#NLP tools like Thematic detect keywords in all your incoming messages to identify common themes. Source: Getthematic.com
NLP tools like Thematic detect keywords in all your incoming messages to identify common themes. Source: Getthematic.com

3. Customer feedback analysis: TechSmith

Customer feedback analysis involves analyzing the sentiment behind answers to open-ended survey questions. Asking open-ended questions (as opposed to close-ended ‘yes/no’ or ratings) adds valuable qualitative insights (the why of customer behavior) to quantitative data (the what).  

But open-ended questions yield a lot of subjective information. So you need survey sentiment analysis to turn it into objective, actionable insights. 

How TechSmith used customer feedback sentiment analysis  

SaaS provider TechSmith used survey sentiment analysis and Hotjar tools to gather customer feedback to improve its product and website.  

First, it used Google Analytics to identify its most important website pages. Then, it turned to heatmaps to identify when visitors clicked on certain elements or scrolled beyond a certain point. 

Segmenting users based on activity, it placed surveys at strategic points and asked questions like: “What’s your biggest frustration with this page?” or “What do you find most valuable about this service?” 

Once the results were in, TechSmith used a spreadsheet to analyze them. This allowed it to tie customer sentiment into specific behaviors; make changes to onsite UX and UI; improve its products; and run A/B testing on the website to see which content or features customers preferred.  

#Gathering customer feedback lets you spot common issues that frustrate users of your website. Source: Hotjar.com
Gathering customer feedback lets you spot common issues that frustrate users of your website. Source: Hotjar.com

How customer feedback sentiment analysis can help your business

It’s not enough to know what your customers do on your site. You also need to know what they’re thinking and how they’re feeling while they’re doing it. So surveys are a great way to collect feedback in their own words. 

When you understand your customers better, you can achieve empathy and improve your copy, product, onboarding flows, and customer service. You can also remove barriers to conversion and boost repeat purchases. 

How to use customer feedback analysis:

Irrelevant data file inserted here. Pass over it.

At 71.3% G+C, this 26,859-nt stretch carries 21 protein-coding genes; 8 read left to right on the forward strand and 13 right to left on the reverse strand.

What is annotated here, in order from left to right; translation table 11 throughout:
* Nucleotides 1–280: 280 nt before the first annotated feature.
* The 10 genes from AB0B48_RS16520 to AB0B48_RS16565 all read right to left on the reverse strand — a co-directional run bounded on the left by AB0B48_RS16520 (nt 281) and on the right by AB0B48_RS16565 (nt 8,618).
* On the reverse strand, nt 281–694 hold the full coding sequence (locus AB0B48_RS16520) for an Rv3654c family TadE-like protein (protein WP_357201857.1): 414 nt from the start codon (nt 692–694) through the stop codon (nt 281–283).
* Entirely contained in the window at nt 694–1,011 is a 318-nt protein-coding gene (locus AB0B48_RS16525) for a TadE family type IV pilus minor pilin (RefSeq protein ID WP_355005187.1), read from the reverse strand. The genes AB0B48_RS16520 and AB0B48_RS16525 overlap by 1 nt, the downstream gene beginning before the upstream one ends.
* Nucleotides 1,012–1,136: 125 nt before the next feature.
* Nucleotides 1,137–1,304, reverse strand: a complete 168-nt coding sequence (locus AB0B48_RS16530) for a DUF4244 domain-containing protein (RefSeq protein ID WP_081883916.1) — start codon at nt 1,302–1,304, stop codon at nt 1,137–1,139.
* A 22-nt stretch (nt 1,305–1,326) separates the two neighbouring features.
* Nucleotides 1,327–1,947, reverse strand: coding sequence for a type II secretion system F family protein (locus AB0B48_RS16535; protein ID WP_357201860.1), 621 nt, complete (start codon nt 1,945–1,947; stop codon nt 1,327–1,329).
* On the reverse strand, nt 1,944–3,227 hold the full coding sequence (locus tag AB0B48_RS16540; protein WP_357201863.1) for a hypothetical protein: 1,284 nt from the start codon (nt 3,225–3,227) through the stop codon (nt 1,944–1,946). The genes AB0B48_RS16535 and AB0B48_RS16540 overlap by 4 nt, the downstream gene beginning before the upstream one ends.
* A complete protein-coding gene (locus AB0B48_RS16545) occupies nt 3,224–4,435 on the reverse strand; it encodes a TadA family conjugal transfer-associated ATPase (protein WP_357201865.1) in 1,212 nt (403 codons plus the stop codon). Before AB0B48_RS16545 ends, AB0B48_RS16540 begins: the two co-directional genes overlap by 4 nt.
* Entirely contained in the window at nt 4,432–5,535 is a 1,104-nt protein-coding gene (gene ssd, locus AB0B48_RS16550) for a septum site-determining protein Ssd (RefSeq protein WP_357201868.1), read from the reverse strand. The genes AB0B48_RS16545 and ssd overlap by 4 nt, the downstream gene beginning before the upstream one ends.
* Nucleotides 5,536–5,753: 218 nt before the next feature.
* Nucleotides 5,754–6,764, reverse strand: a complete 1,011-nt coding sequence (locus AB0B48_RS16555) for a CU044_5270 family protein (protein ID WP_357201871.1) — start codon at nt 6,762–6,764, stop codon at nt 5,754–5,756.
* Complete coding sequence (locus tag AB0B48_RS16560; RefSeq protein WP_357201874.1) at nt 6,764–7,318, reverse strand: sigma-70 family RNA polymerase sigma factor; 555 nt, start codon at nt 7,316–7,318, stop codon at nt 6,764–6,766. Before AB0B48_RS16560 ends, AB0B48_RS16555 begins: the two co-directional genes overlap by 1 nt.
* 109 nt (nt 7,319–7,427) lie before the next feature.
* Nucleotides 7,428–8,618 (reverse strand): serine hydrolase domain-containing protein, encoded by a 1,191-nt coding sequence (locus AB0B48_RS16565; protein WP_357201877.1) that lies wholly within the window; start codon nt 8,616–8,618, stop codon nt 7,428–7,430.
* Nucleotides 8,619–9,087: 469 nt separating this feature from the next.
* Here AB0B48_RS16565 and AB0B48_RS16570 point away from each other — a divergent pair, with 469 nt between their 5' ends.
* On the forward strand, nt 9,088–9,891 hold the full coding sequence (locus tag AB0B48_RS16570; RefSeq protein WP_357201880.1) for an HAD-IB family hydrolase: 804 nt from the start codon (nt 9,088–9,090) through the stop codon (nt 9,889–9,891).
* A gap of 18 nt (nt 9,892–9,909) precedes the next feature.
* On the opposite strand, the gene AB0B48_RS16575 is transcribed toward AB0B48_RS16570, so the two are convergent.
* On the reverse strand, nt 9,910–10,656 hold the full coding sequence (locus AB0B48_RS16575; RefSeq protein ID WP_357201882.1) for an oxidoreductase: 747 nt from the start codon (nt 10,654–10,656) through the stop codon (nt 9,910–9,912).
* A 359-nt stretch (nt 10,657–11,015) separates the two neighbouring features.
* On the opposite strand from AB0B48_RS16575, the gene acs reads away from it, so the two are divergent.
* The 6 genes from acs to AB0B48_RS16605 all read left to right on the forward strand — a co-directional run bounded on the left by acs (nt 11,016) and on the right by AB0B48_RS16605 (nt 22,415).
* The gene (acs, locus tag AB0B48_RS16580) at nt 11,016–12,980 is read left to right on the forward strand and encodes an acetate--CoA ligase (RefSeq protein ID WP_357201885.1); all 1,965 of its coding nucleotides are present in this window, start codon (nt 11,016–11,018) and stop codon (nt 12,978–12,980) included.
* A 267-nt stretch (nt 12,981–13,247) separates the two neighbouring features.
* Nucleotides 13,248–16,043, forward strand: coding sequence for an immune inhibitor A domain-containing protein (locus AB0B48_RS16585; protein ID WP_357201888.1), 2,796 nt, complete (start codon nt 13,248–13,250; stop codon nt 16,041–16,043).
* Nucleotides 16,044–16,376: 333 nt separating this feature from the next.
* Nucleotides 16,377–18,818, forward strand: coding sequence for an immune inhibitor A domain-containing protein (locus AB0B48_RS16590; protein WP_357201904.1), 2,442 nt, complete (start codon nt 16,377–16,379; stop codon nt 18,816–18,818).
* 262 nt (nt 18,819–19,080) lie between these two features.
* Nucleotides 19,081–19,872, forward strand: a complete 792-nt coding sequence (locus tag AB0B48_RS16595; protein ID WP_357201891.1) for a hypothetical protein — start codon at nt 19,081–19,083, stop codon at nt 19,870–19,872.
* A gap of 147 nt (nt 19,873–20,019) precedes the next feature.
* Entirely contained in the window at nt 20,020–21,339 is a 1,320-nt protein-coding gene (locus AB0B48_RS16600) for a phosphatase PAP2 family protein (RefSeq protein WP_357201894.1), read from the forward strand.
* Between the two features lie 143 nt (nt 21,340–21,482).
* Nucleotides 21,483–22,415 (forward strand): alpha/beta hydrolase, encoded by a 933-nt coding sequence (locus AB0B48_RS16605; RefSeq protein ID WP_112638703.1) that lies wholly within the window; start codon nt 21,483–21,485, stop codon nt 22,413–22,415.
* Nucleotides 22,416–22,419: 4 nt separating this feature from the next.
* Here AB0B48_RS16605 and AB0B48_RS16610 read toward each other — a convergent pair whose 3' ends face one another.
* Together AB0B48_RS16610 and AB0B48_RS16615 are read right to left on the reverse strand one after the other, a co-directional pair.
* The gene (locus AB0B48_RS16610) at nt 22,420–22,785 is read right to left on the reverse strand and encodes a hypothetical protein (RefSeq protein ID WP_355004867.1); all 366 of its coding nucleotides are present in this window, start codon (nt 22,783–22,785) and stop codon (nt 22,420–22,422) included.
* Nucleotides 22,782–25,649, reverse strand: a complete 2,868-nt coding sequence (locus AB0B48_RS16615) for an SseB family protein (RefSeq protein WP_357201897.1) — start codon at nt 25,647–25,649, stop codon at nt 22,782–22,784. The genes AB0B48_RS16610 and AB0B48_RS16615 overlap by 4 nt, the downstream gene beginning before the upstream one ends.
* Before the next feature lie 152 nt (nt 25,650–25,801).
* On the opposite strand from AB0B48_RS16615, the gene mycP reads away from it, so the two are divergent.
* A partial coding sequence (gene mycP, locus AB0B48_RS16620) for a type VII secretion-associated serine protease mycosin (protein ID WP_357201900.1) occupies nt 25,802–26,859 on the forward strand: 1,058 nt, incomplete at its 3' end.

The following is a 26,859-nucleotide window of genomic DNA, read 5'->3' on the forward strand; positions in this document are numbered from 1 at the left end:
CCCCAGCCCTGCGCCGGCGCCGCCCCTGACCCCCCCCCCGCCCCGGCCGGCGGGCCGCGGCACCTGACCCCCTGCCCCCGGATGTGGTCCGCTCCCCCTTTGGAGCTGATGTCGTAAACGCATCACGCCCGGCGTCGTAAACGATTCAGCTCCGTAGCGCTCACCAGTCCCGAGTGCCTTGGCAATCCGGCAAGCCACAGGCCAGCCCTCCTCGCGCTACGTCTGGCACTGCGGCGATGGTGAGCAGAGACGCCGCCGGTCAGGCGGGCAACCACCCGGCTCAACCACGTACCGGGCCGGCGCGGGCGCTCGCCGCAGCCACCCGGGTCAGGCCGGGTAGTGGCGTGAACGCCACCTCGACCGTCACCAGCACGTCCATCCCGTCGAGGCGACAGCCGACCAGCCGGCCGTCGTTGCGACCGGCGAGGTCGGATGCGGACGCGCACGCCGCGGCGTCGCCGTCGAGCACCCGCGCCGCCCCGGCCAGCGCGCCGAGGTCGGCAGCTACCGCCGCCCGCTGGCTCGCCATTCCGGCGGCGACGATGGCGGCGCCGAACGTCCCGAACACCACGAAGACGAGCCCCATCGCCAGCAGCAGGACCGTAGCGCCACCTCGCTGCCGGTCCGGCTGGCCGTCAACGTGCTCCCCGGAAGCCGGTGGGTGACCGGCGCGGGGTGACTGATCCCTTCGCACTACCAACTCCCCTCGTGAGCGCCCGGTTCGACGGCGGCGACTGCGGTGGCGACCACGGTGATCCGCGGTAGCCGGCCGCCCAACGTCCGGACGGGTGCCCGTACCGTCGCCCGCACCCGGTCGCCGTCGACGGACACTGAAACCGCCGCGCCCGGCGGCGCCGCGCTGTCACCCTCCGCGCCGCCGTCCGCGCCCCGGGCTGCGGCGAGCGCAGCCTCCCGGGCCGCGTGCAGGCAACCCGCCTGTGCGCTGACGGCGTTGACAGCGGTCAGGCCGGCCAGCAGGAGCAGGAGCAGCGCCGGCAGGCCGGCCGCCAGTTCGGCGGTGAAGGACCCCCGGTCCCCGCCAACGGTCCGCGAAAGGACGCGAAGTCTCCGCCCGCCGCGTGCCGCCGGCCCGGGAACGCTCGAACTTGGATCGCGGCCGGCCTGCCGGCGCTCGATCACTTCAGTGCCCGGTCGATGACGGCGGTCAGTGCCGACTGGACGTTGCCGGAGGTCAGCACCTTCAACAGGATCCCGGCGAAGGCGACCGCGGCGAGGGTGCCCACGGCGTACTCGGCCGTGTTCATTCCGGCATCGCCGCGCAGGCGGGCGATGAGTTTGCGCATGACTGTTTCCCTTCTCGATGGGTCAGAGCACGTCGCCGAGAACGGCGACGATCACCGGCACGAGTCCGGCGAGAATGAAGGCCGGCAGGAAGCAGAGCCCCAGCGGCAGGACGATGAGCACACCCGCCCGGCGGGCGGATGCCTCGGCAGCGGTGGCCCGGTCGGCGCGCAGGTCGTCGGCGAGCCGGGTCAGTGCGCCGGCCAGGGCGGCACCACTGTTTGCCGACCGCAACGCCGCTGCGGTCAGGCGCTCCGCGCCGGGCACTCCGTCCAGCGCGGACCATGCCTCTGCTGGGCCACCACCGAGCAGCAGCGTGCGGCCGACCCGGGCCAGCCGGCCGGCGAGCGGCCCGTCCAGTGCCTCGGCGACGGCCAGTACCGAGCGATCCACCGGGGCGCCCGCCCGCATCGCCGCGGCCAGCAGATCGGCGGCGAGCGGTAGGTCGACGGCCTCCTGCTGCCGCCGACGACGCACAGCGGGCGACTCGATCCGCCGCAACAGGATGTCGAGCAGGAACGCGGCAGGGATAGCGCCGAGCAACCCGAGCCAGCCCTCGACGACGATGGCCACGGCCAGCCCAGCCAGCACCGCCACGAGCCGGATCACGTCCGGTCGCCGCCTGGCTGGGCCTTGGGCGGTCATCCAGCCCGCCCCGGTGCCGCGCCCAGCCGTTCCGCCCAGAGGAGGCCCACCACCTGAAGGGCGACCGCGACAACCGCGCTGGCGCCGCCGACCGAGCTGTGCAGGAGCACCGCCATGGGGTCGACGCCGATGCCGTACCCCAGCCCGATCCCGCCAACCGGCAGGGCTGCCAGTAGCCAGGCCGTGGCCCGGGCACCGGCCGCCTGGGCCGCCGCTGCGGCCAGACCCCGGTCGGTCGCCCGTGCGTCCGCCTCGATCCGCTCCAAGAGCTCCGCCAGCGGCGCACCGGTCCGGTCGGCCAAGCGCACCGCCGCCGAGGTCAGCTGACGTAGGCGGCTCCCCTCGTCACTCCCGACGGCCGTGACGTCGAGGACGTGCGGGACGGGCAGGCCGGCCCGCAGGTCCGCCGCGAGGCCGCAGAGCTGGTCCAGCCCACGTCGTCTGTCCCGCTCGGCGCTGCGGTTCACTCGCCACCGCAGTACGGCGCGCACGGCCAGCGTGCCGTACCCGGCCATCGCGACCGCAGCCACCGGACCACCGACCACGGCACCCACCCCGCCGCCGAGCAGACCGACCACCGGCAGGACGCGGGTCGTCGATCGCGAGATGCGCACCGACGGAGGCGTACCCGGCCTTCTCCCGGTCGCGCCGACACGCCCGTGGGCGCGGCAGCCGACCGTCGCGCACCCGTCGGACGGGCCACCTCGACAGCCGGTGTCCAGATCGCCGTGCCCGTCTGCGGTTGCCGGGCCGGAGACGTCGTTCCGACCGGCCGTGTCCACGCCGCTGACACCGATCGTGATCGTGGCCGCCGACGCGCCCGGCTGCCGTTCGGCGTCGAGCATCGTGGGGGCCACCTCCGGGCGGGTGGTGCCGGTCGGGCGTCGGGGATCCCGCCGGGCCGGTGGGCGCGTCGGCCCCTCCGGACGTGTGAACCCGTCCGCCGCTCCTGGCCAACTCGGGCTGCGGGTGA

• Use heatmaps and session recordings to understand how users navigate your site. i.e. where they rage-click, get frustrated, or drop off. You can also spot any areas or features that aren’t getting the attention you’d expect—and find out where in the customer journey to place surveys to get the insights you need.  

  • Identify which customer segments to target. For example, if you’re a B2B SaaS provider wanting to boost product adoption, you can gather information about the challenges facing new users. This lets you tailor onboarding flows to help users to realize value sooner.  

  • Use surveys and feedback widgets (by asking open-ended questions after ratings) to collect insights in the wild. The types of survey you can use include customer effort, customer satisfaction, point of conversion, and exit intent. 

  • Analyze survey datawith a spreadsheet or survey sentiment analysis tools like Quirkos, ATLAS.ti, or MonkeyLearn.

Pro tip: use Hotjar’s Survey Performance tool to see whether your survey is performing as expected. This lets you address issues to boost the number of responses you get. For example, you can check if your survey is too long or there’s a high drop-off rate after certain questions.

Hotjar’s Survey Performance tool lets you optimize your surveys and collect better insights. Source: Hotjar.com

4. Text sentiment analysis: WatchShop  

Text sentiment analysis focuses on written information from customers in website forms, email, or chatbots—and via third-party sources like review sites. 

Analyzing and unifying insights from these diverse sources helps you see the bigger picture of customer satisfaction. 

How WatchShop used text sentiment analysis  

Ecommerce retailer WatchShop used text sentiment analysis to improve its website and customer experience. 

After gathering customer data from emails, surveys, reviews, and other written sources, it used AI-tool Lumoa to give it an overall customer sentiment score. This score became a KPI that WatchShop could track. When it dropped below acceptable or benchmarked levels, the company used qualitative data analysis to go deeper into individual sources and find out why.